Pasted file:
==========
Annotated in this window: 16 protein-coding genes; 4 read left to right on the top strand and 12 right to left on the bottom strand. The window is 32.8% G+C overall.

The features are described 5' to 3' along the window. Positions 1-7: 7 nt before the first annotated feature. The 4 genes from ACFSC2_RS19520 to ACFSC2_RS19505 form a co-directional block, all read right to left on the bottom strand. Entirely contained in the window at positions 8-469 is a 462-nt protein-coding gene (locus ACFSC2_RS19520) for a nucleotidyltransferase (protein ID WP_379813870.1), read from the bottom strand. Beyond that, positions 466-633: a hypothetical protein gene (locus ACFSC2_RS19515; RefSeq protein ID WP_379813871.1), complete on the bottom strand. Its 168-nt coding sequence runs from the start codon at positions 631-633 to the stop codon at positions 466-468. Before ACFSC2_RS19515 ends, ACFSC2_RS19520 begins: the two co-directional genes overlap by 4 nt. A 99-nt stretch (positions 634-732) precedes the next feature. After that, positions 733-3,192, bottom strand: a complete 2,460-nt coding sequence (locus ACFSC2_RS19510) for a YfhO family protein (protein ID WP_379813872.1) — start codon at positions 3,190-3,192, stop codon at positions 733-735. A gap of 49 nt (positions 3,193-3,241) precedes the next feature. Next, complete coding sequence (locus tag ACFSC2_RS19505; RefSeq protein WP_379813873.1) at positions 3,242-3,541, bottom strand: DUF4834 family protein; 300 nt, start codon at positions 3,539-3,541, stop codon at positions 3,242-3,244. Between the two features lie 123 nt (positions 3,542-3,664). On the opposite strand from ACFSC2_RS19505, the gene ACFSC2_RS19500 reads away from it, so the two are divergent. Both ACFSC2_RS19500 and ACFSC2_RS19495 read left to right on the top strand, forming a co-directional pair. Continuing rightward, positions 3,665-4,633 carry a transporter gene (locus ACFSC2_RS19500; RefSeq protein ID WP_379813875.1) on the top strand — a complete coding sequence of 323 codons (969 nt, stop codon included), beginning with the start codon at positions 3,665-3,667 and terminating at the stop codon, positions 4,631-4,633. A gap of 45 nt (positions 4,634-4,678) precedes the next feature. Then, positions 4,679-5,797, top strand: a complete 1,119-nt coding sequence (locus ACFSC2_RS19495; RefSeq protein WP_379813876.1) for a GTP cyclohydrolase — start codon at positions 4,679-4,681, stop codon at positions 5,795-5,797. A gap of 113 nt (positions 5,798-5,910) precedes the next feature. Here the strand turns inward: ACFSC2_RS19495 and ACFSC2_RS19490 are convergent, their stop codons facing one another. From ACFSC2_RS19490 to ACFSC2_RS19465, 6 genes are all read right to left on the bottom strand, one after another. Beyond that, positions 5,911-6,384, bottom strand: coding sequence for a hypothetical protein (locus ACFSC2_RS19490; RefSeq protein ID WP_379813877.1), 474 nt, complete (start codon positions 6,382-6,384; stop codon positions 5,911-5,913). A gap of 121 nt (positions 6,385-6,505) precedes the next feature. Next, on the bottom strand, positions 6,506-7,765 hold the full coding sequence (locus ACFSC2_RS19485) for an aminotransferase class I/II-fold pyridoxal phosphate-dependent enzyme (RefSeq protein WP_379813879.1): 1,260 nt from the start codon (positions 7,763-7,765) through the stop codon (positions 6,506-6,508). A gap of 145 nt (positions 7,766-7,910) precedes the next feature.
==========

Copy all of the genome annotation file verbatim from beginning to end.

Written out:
Annotated in this window: 16 protein-coding genes; 4 read left to right on the top strand and 12 right to left on the bottom strand. The window is 32.8% G+C overall.

The features are described 5' to 3' along the window. Positions 1-7: 7 nt before the first annotated feature. The 4 genes from ACFSC2_RS19520 to ACFSC2_RS19505 form a co-directional block, all read right to left on the bottom strand. Entirely contained in the window at positions 8-469 is a 462-nt protein-coding gene (locus ACFSC2_RS19520) for a nucleotidyltransferase (protein ID WP_379813870.1), read from the bottom strand. Beyond that, positions 466-633: a hypothetical protein gene (locus ACFSC2_RS19515; RefSeq protein ID WP_379813871.1), complete on the bottom strand. Its 168-nt coding sequence runs from the start codon at positions 631-633 to the stop codon at positions 466-468. Before ACFSC2_RS19515 ends, ACFSC2_RS19520 begins: the two co-directional genes overlap by 4 nt. A 99-nt stretch (positions 634-732) precedes the next feature. After that, positions 733-3,192, bottom strand: a complete 2,460-nt coding sequence (locus ACFSC2_RS19510) for a YfhO family protein (protein ID WP_379813872.1) — start codon at positions 3,190-3,192, stop codon at positions 733-735. A gap of 49 nt (positions 3,193-3,241) precedes the next feature. Next, complete coding sequence (locus tag ACFSC2_RS19505; RefSeq protein WP_379813873.1) at positions 3,242-3,541, bottom strand: DUF4834 family protein; 300 nt, start codon at positions 3,539-3,541, stop codon at positions 3,242-3,244. Between the two features lie 123 nt (positions 3,542-3,664). On the opposite strand from ACFSC2_RS19505, the gene ACFSC2_RS19500 reads away from it, so the two are divergent. Both ACFSC2_RS19500 and ACFSC2_RS19495 read left to right on the top strand, forming a co-directional pair. Continuing rightward, positions 3,665-4,633 carry a transporter gene (locus ACFSC2_RS19500; RefSeq protein ID WP_379813875.1) on the top strand — a complete coding sequence of 323 codons (969 nt, stop codon included), beginning with the start codon at positions 3,665-3,667 and terminating at the stop codon, positions 4,631-4,633. A gap of 45 nt (positions 4,634-4,678) precedes the next feature. Then, positions 4,679-5,797, top strand: a complete 1,119-nt coding sequence (locus ACFSC2_RS19495; RefSeq protein WP_379813876.1) for a GTP cyclohydrolase — start codon at positions 4,679-4,681, stop codon at positions 5,795-5,797. A gap of 113 nt (positions 5,798-5,910) precedes the next feature. Here the strand turns inward: ACFSC2_RS19495 and ACFSC2_RS19490 are convergent, their stop codons facing one another. From ACFSC2_RS19490 to ACFSC2_RS19465, 6 genes are all read right to left on the bottom strand, one after another. Beyond that, positions 5,911-6,384, bottom strand: coding sequence for a hypothetical protein (locus ACFSC2_RS19490; RefSeq protein ID WP_379813877.1), 474 nt, complete (start codon positions 6,382-6,384; stop codon positions 5,911-5,913). A gap of 121 nt (positions 6,385-6,505) precedes the next feature. Next, on the bottom strand, positions 6,506-7,765 hold the full coding sequence (locus ACFSC2_RS19485) for an aminotransferase class I/II-fold pyridoxal phosphate-dependent enzyme (RefSeq protein WP_379813879.1): 1,260 nt from the start codon (positions 7,763-7,765) through the stop codon (positions 6,506-6,508). A gap of 145 nt (positions 7,766-7,910) precedes the next feature.